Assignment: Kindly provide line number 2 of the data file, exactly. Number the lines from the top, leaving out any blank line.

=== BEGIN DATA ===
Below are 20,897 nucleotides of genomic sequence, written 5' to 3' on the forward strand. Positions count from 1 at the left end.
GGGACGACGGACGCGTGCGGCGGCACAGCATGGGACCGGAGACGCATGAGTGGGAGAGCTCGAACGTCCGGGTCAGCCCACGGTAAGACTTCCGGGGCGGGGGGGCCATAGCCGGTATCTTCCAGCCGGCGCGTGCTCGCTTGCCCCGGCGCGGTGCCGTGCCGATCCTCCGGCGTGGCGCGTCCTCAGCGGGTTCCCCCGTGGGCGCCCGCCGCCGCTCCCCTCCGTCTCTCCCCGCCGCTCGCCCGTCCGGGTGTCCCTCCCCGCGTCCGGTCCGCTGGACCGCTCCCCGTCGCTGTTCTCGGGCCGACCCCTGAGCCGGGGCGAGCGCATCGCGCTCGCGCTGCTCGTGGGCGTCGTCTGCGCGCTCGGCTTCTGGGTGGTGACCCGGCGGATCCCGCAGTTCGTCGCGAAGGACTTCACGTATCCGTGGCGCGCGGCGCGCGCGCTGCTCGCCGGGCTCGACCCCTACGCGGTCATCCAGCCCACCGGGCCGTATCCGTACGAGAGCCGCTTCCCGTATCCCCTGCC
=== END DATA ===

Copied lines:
GGGACGACGGACGCGTGCGGCGGCACAGCATGGGACCGGAGACGCATGAGTGGGAGAGCTCGAACGTCCGGGTCAGCCCACGGTAAGACTTCCGGGGCGGGGGGGCCATAGCCGGTATCTTCCAGCCGGCGCGTGCTCGCTTGCCCCGGCGCGGTGCCGTGCCGATCCTCCGGCGTGGCGCGTCCTCAGCGGGTTCCCCCGTGGGCGCCCGCCGCCGCTCCCCTCCGTCTCTCCCCGCCGCTCGCCCGTCCGGGTGTCCCTCCCCGCGTCCGGTCCGCTGGACCGCTCCCCGTCGCTGTTCTCGGGCCGACCCCTGAGCCGGGGCGAGCGCATCGCGCTCGCGCTGCTCGTGGGCGTCGTCTGCGCGCTCGGCTTCTGGGTGGTGACCCGGCGGATCCCGCAGTTCGTCGCGAAGGACTTCACGTATCCGTGGCGCGCGGCGCGCGCGCTGCTCGCCGGGCTCGACCCCTACGCGGTCATCCAGCCCACCGGGCCGTATCCGTACGAGAGCCGCTTCCCGTATCCCCTGCC